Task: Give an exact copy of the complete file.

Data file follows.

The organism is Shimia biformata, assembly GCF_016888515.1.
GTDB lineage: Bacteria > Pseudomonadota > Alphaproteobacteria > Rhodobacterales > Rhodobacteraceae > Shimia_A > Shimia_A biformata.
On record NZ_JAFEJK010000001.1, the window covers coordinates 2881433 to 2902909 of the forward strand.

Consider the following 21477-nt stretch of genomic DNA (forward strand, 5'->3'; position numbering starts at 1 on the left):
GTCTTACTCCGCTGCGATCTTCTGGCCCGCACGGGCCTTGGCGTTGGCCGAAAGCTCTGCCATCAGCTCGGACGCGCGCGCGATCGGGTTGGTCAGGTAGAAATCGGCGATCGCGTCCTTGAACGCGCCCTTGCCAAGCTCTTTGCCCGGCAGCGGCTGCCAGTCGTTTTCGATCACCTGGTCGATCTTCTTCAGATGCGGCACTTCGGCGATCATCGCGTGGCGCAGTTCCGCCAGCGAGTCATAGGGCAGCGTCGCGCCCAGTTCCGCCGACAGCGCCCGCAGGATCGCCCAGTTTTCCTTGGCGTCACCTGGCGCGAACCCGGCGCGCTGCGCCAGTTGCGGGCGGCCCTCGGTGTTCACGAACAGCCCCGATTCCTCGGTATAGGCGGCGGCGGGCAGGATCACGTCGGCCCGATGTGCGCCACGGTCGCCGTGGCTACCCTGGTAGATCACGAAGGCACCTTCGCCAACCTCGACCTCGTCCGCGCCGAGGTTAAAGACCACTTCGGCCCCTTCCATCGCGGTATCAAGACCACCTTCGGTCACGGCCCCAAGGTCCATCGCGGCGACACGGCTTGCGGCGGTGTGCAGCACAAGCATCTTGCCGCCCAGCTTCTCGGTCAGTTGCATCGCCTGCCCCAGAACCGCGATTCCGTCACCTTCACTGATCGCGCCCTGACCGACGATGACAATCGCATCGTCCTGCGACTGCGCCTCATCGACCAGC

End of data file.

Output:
The organism is Shimia biformata, assembly GCF_016888515.1.
GTDB lineage: Bacteria > Pseudomonadota > Alphaproteobacteria > Rhodobacterales > Rhodobacteraceae > Shimia_A > Shimia_A biformata.
On record NZ_JAFEJK010000001.1, the window covers coordinates 2881433 to 2902909 of the forward strand.

Consider the following 21477-nt stretch of genomic DNA (forward strand, 5'->3'; position numbering starts at 1 on the left):
GTCTTACTCCGCTGCGATCTTCTGGCCCGCACGGGCCTTGGCGTTGGCCGAAAGCTCTGCCATCAGCTCGGACGCGCGCGCGATCGGGTTGGTCAGGTAGAAATCGGCGATCGCGTCCTTGAACGCGCCCTTGCCAAGCTCTTTGCCCGGCAGCGGCTGCCAGTCGTTTTCGATCACCTGGTCGATCTTCTTCAGATGCGGCACTTCGGCGATCATCGCGTGGCGCAGTTCCGCCAGCGAGTCATAGGGCAGCGTCGCGCCCAGTTCCGCCGACAGCGCCCGCAGGATCGCCCAGTTTTCCTTGGCGTCACCTGGCGCGAACCCGGCGCGCTGCGCCAGTTGCGGGCGGCCCTCGGTGTTCACGAACAGCCCCGATTCCTCGGTATAGGCGGCGGCGGGCAGGATCACGTCGGCCCGATGTGCGCCACGGTCGCCGTGGCTACCCTGGTAGATCACGAAGGCACCTTCGCCAACCTCGACCTCGTCCGCGCCGAGGTTAAAGACCACTTCGGCCCCTTCCATCGCGGTATCAAGACCACCTTCGGTCACGGCCCCAAGGTCCATCGCGGCGACACGGCTTGCGGCGGTGTGCAGCACAAGCATCTTGCCGCCCAGCTTCTCGGTCAGTTGCATCGCCTGCCCCAGAACCGCGATTCCGTCACCTTCACTGATCGCGCCCTGACCGACGATGACAATCGCATCGTCCTGCGACTGCGCCTCATCGACCAGC